You've been warned over and over again about the perils of munching on crispy fries, a big chunky burger and all that falls under the category of 'junk food'. It makes you put on weight, makes you indisciplined and impatient, and in some cases may also cause brain damage. If these weren't enough, here's another reason why you should stop eating junk food right now. A new research published in the journal 'Frontiers in Psychology' says that junk food can not only make you put on weight but also destroy your appetite for healthy food. To prove this, researchers at the University of New South Wales, Australia conducted a series of experiments to see how junk food impacts eating habits and diet preferences.
The study was conducted over 2 weeks on two different groups of rats. One group was fed with healthy rat food while the other was fed junk food (with almost 150 per cent more calories) like pie, dumplings, cookies and cake. Both the groups were also given cherry and grape sugar water to drink.
Not only did the second group of rats end up weighing 10 percent more than their healthy counterparts, there were also certain behavioural changes that were noticed. The team, led by Professor Margaret Morris, Head of Pharmacology from the School of Medical Sciences, taught young male rats to associate two different sound cues, each with a particular flavour of sugar water - cherry and grape.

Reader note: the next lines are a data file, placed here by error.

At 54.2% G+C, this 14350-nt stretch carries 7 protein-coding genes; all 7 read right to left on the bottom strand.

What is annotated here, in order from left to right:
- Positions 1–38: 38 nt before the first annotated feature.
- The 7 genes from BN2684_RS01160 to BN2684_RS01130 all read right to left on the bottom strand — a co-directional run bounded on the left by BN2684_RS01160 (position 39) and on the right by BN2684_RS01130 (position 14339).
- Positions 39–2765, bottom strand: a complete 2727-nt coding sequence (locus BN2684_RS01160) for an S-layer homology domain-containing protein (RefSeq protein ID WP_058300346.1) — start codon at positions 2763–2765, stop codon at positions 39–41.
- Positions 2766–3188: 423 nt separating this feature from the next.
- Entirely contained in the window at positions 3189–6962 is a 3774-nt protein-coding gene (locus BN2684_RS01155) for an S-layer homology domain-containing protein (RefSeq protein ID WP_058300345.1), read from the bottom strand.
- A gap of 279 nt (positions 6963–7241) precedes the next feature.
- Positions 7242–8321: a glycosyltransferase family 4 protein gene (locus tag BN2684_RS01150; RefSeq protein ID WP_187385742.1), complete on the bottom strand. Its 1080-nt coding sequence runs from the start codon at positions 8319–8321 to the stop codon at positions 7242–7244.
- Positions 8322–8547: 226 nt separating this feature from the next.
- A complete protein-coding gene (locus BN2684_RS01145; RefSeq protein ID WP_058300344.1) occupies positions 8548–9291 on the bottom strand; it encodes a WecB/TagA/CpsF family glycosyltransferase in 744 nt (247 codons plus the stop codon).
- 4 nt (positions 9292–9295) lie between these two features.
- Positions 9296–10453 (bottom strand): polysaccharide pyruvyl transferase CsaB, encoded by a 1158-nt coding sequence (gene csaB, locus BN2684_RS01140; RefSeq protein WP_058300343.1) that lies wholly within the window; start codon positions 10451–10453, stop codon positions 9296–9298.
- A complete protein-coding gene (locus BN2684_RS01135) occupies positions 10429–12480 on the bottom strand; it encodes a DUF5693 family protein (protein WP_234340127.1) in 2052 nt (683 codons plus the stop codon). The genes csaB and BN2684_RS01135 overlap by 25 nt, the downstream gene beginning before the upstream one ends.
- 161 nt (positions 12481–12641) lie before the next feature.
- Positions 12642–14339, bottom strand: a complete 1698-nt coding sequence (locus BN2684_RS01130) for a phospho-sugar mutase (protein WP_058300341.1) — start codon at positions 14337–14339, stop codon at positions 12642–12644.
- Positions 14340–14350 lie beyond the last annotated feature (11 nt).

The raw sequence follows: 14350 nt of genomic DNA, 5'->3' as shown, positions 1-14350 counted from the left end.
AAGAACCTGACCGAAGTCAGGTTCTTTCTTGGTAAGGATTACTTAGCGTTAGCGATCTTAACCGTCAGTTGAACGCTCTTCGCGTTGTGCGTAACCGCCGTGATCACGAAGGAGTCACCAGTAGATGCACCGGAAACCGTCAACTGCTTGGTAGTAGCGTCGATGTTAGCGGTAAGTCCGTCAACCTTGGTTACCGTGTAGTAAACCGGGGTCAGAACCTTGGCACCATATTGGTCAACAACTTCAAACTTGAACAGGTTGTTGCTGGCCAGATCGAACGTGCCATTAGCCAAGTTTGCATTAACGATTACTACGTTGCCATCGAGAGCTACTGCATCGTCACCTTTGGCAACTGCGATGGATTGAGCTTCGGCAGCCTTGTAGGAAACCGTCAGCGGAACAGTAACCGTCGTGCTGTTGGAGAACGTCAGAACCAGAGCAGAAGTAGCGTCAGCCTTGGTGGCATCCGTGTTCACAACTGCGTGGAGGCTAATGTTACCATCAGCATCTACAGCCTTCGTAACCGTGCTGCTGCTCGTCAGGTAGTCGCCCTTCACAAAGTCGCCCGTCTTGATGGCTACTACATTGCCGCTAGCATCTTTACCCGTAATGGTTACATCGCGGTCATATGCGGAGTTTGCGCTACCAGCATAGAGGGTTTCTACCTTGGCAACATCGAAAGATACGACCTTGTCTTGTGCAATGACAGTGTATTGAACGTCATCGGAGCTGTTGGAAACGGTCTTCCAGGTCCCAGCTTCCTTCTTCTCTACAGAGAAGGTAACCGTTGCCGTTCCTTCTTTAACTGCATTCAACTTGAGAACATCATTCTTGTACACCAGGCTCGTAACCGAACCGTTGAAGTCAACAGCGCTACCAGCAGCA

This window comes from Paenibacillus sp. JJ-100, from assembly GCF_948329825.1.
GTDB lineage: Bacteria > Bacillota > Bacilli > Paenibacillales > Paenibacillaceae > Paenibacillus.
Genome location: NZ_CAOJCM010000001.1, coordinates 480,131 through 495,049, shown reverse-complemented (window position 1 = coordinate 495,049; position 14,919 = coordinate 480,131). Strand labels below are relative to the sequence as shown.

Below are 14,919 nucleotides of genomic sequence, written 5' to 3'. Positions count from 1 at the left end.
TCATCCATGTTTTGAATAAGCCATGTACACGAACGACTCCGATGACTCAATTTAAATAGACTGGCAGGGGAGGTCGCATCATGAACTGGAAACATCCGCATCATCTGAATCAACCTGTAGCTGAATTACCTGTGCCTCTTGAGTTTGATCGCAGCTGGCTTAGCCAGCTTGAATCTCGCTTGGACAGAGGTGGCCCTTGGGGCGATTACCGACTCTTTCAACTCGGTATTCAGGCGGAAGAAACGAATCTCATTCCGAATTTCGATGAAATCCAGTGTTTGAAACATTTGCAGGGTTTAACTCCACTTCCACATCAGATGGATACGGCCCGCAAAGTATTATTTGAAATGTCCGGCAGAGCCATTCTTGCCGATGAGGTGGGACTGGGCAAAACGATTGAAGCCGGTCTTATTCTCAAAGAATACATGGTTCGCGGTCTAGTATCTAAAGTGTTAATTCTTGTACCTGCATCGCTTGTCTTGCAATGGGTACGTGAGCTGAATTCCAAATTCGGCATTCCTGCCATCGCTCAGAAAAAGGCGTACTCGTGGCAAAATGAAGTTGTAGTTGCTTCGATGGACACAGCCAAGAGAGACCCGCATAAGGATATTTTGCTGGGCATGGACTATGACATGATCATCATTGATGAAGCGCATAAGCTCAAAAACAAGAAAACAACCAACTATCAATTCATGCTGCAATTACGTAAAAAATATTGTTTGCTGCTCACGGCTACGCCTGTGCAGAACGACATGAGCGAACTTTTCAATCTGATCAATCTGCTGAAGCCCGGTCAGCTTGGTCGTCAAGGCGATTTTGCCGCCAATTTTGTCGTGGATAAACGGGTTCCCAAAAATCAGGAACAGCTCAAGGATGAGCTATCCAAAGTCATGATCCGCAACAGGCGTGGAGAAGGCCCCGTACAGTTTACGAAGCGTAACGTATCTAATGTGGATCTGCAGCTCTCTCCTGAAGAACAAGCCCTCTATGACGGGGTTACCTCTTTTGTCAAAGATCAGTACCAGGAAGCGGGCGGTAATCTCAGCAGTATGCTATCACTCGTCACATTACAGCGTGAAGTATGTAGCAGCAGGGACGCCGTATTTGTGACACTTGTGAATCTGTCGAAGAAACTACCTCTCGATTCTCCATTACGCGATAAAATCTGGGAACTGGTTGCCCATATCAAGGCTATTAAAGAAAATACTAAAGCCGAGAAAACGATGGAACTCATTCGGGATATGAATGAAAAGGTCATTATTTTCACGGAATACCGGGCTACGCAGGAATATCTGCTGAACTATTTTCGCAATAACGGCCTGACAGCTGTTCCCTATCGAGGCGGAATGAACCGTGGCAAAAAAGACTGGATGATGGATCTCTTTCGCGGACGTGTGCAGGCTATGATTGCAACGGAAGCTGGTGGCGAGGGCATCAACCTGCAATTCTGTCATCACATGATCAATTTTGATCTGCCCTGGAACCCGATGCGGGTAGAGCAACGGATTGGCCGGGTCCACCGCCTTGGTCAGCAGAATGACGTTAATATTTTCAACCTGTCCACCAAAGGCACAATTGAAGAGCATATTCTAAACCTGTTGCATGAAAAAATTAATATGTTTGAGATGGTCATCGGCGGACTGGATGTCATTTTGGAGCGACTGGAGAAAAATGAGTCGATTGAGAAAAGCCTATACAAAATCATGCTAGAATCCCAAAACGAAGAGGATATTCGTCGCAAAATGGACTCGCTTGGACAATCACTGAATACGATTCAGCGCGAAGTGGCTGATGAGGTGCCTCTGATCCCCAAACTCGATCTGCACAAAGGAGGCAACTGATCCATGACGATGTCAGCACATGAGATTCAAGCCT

The healthy rats responded appropriately to the sound cues while the junk food-fed rats got it all wrong. If they heard a noise associated with grape sugar water, they drank more of it even though they had already consumed a lot of it before. They became indifferent in their food choices and no longer avoided the sound that associated with the drink they had already consumed. This indicated that they had lost their natural preference for novelty. The change even lasted for some time after the rats returned to a healthy diet.
The researchers believe that a junk food diet causes lasting changes in the reward circuit parts of the rats' brain, the part that is responsible for decision-making. Researchers said that these results have great implications on a person's ability to limit his intake of certain kinds of foods as the brain's reward circuitry is similar in all mammals.
Professor Margaret Morris said "The interesting thing about this finding is that if the same thing happens in humans, eating junk food may change our responses to signals associated with food rewards." He added by saying that "It's like you've just had ice cream for lunch, yet you still go and eat more when you hear the ice cream van come by."